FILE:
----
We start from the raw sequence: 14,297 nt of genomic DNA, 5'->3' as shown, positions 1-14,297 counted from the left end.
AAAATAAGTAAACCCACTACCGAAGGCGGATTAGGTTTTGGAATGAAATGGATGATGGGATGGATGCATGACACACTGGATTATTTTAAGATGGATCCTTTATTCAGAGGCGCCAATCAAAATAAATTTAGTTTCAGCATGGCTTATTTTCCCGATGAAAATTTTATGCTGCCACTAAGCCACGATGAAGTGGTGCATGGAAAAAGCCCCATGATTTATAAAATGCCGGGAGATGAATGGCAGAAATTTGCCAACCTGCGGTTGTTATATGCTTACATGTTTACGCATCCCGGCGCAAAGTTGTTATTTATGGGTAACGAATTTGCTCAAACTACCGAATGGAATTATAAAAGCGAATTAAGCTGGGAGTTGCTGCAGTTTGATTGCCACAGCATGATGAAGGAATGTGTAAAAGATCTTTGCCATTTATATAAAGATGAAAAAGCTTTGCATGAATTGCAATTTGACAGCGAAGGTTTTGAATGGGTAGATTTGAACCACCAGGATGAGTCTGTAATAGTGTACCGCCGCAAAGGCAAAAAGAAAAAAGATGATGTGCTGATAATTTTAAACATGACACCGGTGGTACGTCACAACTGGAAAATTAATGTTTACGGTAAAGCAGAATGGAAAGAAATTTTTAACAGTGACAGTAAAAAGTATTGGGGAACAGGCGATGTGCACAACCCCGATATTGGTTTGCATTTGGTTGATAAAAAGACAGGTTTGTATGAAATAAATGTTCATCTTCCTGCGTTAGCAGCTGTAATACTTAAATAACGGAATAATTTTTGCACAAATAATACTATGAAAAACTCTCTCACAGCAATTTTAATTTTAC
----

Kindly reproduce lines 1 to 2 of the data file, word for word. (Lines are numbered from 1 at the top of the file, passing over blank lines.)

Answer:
We start from the raw sequence: 14,297 nt of genomic DNA, 5'->3' as shown, positions 1-14,297 counted from the left end.
AAAATAAGTAAACCCACTACCGAAGGCGGATTAGGTTTTGGAATGAAATGGATGATGGGATGGATGCATGACACACTGGATTATTTTAAGATGGATCCTTTATTCAGAGGCGCCAATCAAAATAAATTTAGTTTCAGCATGGCTTATTTTCCCGATGAAAATTTTATGCTGCCACTAAGCCACGATGAAGTGGTGCATGGAAAAAGCCCCATGATTTATAAAATGCCGGGAGATGAATGGCAGAAATTTGCCAACCTGCGGTTGTTATATGCTTACATGTTTACGCATCCCGGCGCAAAGTTGTTATTTATGGGTAACGAATTTGCTCAAACTACCGAATGGAATTATAAAAGCGAATTAAGCTGGGAGTTGCTGCAGTTTGATTGCCACAGCATGATGAAGGAATGTGTAAAAGATCTTTGCCATTTATATAAAGATGAAAAAGCTTTGCATGAATTGCAATTTGACAGCGAAGGTTTTGAATGGGTAGATTTGAACCACCAGGATGAGTCTGTAATAGTGTACCGCCGCAAAGGCAAAAAGAAAAAAGATGATGTGCTGATAATTTTAAACATGACACCGGTGGTACGTCACAACTGGAAAATTAATGTTTACGGTAAAGCAGAATGGAAAGAAATTTTTAACAGTGACAGTAAAAAGTATTGGGGAACAGGCGATGTGCACAACCCCGATATTGGTTTGCATTTGGTTGATAAAAAGACAGGTTTGTATGAAATAAATGTTCATCTTCCTGCGTTAGCAGCTGTAATACTTAAATAACGGAATAATTTTTGCACAAATAATACTATGAAAAACTCTCTCACAGCAATTTTAATTTTAC